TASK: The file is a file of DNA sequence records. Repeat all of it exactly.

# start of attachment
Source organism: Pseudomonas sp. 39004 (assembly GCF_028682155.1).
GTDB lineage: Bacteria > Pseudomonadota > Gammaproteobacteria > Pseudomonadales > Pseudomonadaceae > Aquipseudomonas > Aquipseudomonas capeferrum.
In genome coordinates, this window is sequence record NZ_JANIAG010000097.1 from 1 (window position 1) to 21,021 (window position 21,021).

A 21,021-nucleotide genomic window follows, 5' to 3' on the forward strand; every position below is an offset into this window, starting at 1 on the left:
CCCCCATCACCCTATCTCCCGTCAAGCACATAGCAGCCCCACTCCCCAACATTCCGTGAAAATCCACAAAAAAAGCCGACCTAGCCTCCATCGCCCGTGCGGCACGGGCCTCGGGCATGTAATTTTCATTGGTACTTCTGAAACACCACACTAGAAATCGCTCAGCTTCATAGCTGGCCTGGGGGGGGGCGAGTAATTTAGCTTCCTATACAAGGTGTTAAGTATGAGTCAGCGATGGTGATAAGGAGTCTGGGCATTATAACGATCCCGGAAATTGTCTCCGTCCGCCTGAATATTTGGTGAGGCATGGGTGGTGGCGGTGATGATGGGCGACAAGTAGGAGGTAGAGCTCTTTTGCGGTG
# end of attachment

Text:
Source organism: Pseudomonas sp. 39004 (assembly GCF_028682155.1).
GTDB lineage: Bacteria > Pseudomonadota > Gammaproteobacteria > Pseudomonadales > Pseudomonadaceae > Aquipseudomonas > Aquipseudomonas capeferrum.
In genome coordinates, this window is sequence record NZ_JANIAG010000097.1 from 1 (window position 1) to 21,021 (window position 21,021).

A 21,021-nucleotide genomic window follows, 5' to 3' on the forward strand; every position below is an offset into this window, starting at 1 on the left:
CCCCCATCACCCTATCTCCCGTCAAGCACATAGCAGCCCCACTCCCCAACATTCCGTGAAAATCCACAAAAAAAGCCGACCTAGCCTCCATCGCCCGTGCGGCACGGGCCTCGGGCATGTAATTTTCATTGGTACTTCTGAAACACCACACTAGAAATCGCTCAGCTTCATAGCTGGCCTGGGGGGGGGCGAGTAATTTAGCTTCCTATACAAGGTGTTAAGTATGAGTCAGCGATGGTGATAAGGAGTCTGGGCATTATAACGATCCCGGAAATTGTCTCCGTCCGCCTGAATATTTGGTGAGGCATGGGTGGTGGCGGTGATGATGGGCGACAAGTAGGAGGTAGAGCTCTTTTGCGGTG